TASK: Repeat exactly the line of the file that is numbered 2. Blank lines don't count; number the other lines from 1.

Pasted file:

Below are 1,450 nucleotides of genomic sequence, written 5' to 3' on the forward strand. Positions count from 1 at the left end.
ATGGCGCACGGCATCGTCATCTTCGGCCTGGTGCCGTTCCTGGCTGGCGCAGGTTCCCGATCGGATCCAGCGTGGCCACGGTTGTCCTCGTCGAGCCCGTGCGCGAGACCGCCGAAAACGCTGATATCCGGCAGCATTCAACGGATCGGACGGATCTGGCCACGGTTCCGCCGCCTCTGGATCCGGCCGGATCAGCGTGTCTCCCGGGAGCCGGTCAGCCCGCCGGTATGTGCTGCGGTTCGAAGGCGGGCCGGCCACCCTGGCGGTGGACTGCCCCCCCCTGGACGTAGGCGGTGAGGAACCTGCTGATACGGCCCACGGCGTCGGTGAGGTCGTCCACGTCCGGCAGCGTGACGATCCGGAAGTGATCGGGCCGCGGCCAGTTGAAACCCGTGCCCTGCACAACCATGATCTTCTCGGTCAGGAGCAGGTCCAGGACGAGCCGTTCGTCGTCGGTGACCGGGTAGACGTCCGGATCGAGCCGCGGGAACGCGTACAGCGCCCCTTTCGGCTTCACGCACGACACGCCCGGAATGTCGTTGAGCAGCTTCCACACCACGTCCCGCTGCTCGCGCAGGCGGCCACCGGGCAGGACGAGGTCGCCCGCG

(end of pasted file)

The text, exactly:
ATGGCGCACGGCATCGTCATCTTCGGCCTGGTGCCGTTCCTGGCTGGCGCAGGTTCCCGATCGGATCCAGCGTGGCCACGGTTGTCCTCGTCGAGCCCGTGCGCGAGACCGCCGAAAACGCTGATATCCGGCAGCATTCAACGGATCGGACGGATCTGGCCACGGTTCCGCCGCCTCTGGATCCGGCCGGATCAGCGTGTCTCCCGGGAGCCGGTCAGCCCGCCGGTATGTGCTGCGGTTCGAAGGCGGGCCGGCCACCCTGGCGGTGGACTGCCCCCCCCTGGACGTAGGCGGTGAGGAACCTGCTGATACGGCCCACGGCGTCGGTGAGGTCGTCCACGTCCGGCAGCGTGACGATCCGGAAGTGATCGGGCCGCGGCCAGTTGAAACCCGTGCCCTGCACAACCATGATCTTCTCGGTCAGGAGCAGGTCCAGGACGAGCCGTTCGTCGTCGGTGACCGGGTAGACGTCCGGATCGAGCCGCGGGAACGCGTACAGCGCCCCTTTCGGCTTCACGCACGACACGCCCGGAATGTCGTTGAGCAGCTTCCACACCACGTCCCGCTGCTCGCGCAGGCGGCCACCGGGCAGGACGAGGTCGCCCGCG